MSNBC bloviator Chris Matthews, he of the famous tingle up the leg, summed up Monday's inaugural address by President Obama. "It reminds me of another second inaugural, Lincoln's, so much of Lincoln in that speech, from the Gettysburg Address to the second inaugural itself."
Now, inaugurations are, by nature, a day of lofty rhetoric. The peaceful passing of power, or maintenance of power, in this case, does, in fact, set the U.S. apart from most nations on Earth. And presidents, as they have for more than two centuries, strike out to capture the essence of America — its resilience, humility, optimism.
But the Gettysburg Address — delivered when the U.S. was on the brink of tearing itself apart — is, and always will be, unique. There can never be another such address, nor should we wish one. In those terse 278 words, a beaten and exhausted President Lincoln captured the very soul of America — her fears, her strengths, her humility, her reliance on the greater power of God.
Of course, Mr. Obama set out to do the very same. Yet his 2,107 words turned out to be words of discord and distemper, a lengthy lecture to the half of America that opposed him Nov. 6, 2012, and an arrogant wink of the eye to the half that supported him.
He opened with praise for "the enduring strength of the Constitution… the promise of our democracy." But from the outset, his words rang hollow. Is not he the man who has repeatedly berated the members of Congress and sworn a hundred times to thwart the very democratic structure set out by the founders? Did he not say shortly after his re-election: "Where Congress is not willing to act, we're going to go ahead and do it ourselves"?
From there, he launched into a litany of the glories of government, paying lip service to his plan of expanding the federal reach by saying America has never "succumbed to the fiction that all society’s ills can be cured through government alone." No, he said, "Our celebration of initiative and enterprise; our insistence on hard work and personal responsibility, are constants in our character."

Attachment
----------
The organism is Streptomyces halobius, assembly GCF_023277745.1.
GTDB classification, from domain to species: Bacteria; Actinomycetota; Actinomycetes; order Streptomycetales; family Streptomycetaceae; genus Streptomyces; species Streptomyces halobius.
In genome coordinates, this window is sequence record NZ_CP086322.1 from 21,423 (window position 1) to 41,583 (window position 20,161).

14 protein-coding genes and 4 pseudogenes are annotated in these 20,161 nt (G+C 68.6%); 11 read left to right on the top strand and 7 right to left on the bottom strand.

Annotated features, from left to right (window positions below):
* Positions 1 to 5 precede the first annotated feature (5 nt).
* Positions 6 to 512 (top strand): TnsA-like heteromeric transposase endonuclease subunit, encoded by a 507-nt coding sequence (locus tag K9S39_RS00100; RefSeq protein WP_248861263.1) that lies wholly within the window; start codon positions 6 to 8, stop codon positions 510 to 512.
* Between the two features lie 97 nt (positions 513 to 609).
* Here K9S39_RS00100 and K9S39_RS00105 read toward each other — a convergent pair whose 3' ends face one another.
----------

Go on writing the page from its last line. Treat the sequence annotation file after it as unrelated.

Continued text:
But they were not throughout his first term, or his campaign. "You didn't build that" was a cornerstone of his campaign rhetoric, and he targeted anyone who had succeeded in America — remember, still Americans — as selfish and evil. Under his eye, America has become a nation of victims: food-stamp rolls have exploded, those demanding federal aid as "disabled" has doubled, Obama voters sang the praises of the free "Obama phone." Always, it was someone else's fault; the reason you DON'T have is because he has too much!
Attempting to grasp a bit of Lincolnian depth, Mr. Obama started numerous segments of his speech with "We, the people …" As in: "For we, the people, understand that our country cannot succeed when a shrinking few do very well and a growing many barely make it." But that misses the very point of America: Here, there is the freedom to succeed — not a guarantee. Some will thrive, others will fail. Long ago, hard work drew respect for one's success; now, under the Obama ideology, the successful are the "1 percent" that deserve our scorn and hatred.
Like the small-minded man he is at heart, Mr. Obama rolled into another attempt to sell his health-care program, castigated those who "may still deny the overwhelming judgment of science" of the scientifically spurious global warming claim, and finished with a flourish on the issue many Americans find paramount — sustainable energy.
Then, as he has done since Day One, he set out to separate us — on Martin Luther King Jr. Day, no less — into creeds and colors and sexes and sexualities. "Our journey is not complete until our wives, our mothers, and daughters can earn a living equal to their efforts… our gay brothers and sisters are treated like anyone else under the law… until no citizen is forced to wait for hours to exercise the right to vote."
But his greatest passage targeted all of those who do not wish to walk lockstep with him, who oppose his policies on principle alone. "We cannot," Professor Obama lectured, "mistake absolutism for principle, or substitute spectacle for politics, or treat name-calling as reasoned debate."
In his last press conference of his first term, just days ago, Mr. Obama foamed at the mouth over Republicans in the House and Senate, who he said wished to hold the economy for "ransom," threatened to "crash" the U.S. economy," were (here's that term again) "absolutist" and "consumed with partisan brinkmanship."
So, no, Mr. Obama's second inaugural speech was no Gettysburg Address. It was simply another chapter is the petty partisanship of Barack Obama — and more reason that he is destined for the dustbin of history. But one passage of the first Republican's address does ring true: "The world will little note, nor long remember what we say here …"
• Joseph Curl covered the White House and politics for a decade for The Washington Times. He can be reached at firstname.lastname@example.org.